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Showing posts from March, 2022

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Atlantic Yards/Pacific Park infographics: what's built/what's coming/what's missing, who's responsible, + project FAQ/timeline (pinned post)

In Bisnow, Hudson opposes spot rezonings, citing affordability & infrastructure issues. But two Atlantic Ave. projects now embrace deep affordability. Still, a neighborhood rezoning could do more.

See collected coverage of M-CROWN rezonings:  click here . There are some gaps in the real-estate publication Bisnow's article yesterday, Decrying ‘Developer’s Playground,’ New NYC Council Members Pump Brakes On Projects . While the article cites fights in Harlem and in Astoria, it gives center stage to 35th District Council Member Crystal Hudson, complete with photo. One gap: it presents Hudson's posture on the pending 870-888 Atlantic Ave. and 1034-1042 Atlantic Ave. proposals incompletely, reporting that she told the City Planning Commission in January that the projects should go back to the drawing board. Since then, as I wrote in my overview article , she told the City Council she had "deep concern" and, pressed by Streetsblog in a developer-friendly article, said, “I don’t know how I’m going to vote yet.” So that indicates some wiggle room. About affordability A second issue regards her posture toward affordability. From the article: “New York City has been a de

Did Community Board 8's disapproval-with-conditions vote on two proposed towers mean conditional approval? The developers take advantage of "tricky" language. Board leaders/members at odds.

See collected coverage of M-CROWN rezonings:  click here . Two spot rezonings, which would bring residential buildings rising 17 stories (or maybe 15) along broad Atlantic Avenue, are pending before the City Council, presaging a further transformation of Prospect Heights and Crown Heights.  Council Member Crystal Hudson, after first expressing clear opposition to the proposed 870-888 Atlantic Ave. (from Y & T Development, Yoel Teitelbaum) and 1034-1042 Atlantic Ave. (from EMP Capital, Elie Pariente), has more recently  said  she's undecided about the one-off upzonings, which would unlock development at sites currently shackled by low-rise manufacturing zoning. Meanwhile, there are conflicting interpretations of what Community Board 8's disapproval-with-conditions vote means. A lawyer for the applicants claims it means "conditional approval." And two leaders of CB 8 have said, unequivocally, that the board supports the applications because the developers have agree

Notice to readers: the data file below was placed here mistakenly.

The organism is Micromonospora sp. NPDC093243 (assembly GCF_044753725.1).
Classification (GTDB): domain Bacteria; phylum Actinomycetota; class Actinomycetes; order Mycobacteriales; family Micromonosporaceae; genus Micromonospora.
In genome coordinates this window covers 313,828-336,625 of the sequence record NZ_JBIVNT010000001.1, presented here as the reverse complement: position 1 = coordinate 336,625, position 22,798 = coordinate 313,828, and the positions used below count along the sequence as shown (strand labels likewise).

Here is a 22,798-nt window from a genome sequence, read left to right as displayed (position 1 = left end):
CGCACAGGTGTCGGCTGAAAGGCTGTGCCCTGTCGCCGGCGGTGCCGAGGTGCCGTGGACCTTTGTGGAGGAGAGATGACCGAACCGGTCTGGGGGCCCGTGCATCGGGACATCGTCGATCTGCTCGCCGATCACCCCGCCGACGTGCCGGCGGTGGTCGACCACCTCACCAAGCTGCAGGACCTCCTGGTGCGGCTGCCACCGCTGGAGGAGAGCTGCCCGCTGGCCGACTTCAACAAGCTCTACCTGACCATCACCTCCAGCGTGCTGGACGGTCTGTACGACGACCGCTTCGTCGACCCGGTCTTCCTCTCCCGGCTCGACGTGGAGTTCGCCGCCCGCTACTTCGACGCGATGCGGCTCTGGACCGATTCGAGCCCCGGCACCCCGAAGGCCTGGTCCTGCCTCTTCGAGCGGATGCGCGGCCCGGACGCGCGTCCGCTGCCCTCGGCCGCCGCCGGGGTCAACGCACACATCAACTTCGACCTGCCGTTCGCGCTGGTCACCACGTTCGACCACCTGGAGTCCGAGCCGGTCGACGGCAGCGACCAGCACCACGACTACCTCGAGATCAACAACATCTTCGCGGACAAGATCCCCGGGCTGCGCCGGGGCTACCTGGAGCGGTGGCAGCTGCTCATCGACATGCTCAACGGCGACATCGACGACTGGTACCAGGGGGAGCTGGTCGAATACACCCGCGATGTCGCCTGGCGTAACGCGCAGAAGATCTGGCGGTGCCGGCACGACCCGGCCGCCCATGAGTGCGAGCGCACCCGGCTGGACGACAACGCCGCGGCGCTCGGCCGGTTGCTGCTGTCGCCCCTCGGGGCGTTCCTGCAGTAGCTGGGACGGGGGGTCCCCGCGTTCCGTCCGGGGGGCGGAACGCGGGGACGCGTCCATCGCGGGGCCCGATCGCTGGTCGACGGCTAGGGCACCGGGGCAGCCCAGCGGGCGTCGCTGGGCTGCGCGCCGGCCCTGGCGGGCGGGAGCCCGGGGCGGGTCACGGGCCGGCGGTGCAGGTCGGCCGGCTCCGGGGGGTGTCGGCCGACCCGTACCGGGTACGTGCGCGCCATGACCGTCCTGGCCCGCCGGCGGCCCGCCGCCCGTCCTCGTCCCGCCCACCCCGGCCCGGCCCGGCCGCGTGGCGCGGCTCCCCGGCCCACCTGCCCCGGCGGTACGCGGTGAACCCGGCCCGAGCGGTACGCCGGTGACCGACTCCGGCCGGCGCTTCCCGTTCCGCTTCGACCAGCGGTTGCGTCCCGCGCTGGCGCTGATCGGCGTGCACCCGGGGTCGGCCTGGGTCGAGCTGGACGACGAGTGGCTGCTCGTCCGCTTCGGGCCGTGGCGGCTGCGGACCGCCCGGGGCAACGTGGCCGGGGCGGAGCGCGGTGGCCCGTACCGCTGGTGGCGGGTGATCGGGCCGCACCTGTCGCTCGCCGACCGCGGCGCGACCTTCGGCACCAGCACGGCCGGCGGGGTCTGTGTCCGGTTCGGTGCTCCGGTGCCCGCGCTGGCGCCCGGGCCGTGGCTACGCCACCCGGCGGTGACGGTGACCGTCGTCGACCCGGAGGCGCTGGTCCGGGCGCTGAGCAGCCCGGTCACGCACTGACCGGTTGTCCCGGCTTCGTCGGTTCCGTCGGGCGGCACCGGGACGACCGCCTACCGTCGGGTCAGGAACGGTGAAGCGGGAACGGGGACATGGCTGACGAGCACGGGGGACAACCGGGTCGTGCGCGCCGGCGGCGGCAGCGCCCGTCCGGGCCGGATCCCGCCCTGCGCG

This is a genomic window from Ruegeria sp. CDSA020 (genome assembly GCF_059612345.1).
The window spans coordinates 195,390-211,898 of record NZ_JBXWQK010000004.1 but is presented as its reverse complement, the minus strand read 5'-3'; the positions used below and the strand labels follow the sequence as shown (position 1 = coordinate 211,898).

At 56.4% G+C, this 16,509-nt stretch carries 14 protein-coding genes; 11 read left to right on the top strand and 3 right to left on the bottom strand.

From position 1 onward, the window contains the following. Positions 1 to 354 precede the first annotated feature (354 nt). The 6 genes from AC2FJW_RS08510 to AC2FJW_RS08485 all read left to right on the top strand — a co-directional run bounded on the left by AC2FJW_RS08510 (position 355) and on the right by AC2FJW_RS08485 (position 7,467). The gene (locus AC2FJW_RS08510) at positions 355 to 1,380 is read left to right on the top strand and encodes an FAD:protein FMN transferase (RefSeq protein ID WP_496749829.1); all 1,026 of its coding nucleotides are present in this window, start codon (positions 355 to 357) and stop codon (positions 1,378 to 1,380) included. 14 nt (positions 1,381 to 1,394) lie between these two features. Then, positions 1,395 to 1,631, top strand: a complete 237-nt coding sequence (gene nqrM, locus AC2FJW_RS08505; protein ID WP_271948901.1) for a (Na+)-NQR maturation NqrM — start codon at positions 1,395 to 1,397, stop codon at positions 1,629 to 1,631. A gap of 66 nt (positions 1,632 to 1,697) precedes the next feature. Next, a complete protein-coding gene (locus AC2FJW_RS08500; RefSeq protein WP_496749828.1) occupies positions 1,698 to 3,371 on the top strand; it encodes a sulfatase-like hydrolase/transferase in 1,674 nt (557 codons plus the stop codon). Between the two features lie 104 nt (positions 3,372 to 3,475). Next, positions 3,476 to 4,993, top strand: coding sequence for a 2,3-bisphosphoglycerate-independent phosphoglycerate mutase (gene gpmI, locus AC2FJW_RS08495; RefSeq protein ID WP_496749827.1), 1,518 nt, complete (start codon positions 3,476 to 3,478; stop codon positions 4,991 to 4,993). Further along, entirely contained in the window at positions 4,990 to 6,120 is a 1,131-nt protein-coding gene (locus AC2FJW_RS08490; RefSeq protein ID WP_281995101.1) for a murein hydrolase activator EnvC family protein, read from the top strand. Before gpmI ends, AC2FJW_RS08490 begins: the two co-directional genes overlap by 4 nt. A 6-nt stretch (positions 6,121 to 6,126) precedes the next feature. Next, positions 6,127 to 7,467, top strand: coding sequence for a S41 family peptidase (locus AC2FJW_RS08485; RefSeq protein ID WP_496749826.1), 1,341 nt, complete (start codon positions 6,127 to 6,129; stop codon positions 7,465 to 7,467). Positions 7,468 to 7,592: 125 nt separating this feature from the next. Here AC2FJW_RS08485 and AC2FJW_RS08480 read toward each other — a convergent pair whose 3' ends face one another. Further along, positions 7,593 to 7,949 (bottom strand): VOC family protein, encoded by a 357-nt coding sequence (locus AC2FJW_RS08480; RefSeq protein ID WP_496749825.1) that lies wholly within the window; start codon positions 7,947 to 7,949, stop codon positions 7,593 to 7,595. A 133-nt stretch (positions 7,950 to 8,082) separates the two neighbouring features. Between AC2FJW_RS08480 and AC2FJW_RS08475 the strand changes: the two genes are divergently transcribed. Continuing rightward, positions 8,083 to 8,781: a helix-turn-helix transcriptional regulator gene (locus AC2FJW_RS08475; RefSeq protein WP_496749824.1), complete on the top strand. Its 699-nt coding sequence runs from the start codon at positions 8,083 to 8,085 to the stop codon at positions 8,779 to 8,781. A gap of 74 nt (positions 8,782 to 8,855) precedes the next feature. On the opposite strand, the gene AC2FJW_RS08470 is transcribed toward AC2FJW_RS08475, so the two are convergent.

The mysterious 840 Atlantic project: filings now suggest two buildings, with more (and thus smaller) apartments. Is affordability locked in? Is it just about 421-a filings?

See collected coverage of M-CROWN rezonings:  click here . Something odd is going on regarding 840 Atlantic Avenue, the tower approved last year by the City Council at the southeast corner of Vanderbilt Avenue, at a parcel largely occupied by a still-operating McDonald's. (It's right across the street from the Atlantic Yards/Pacific Park parcel known as B10.) Even as McDonald's and landlord/developer Vanderbilt Atlantic Holdings (VAH) battle in court over the latter's effort to end the lease, VAH has filed permits to construct not one but two buildings, one 17 stories and one 11 stories, in an effort to get foundations placed by June 15 to take advantage of the expiring 421-a tax break. Why two buildings? From PincusCo Unclear, but--I speculate--it might be easier to get the Department of Buildings to approve a foundation for the smaller building, designated 851 Pacific Street, than for a larger 840 Atlantic, which relies more significantly on the McDonald's parc

As City Planning calls Atlantic Ave. an "Opportunity Corridor," a gold rush for spot rezonings & new density (+ affordability) in proposed M-CROWN district. A test for new CM Hudson.

First in a series.  See collected coverage of M-CROWN rezonings:  click here . According to the New York City Department of City Planning, Atlantic Avenue and Fourth Avenue are Brooklyn's two "Opportunity Corridors," boulevards that, given access to transit and wide streets, can accommodate far more density in a growing borough. Another way to look at it: the Atlantic Avenue corridor, plus adjacent blocks to the south, is the locus of a gold rush, as land owners and speculators envision large new residential buildings--17 stories on Atlantic Avenue, 9 to 11 stories on Pacific Street--on under-built and empty parcels shackled by out-of-date manufacturing zoning, presaging a transformation of a zone marked by low-rise buildings, storage warehouses, and parking lots. For some eight years, the Department of City Planning (DCP) has been encouraging development around this major corridor in Prospect Heights, Crown Heights, Clinton Hill, and Bedford-Stuyvesant. To steer such dev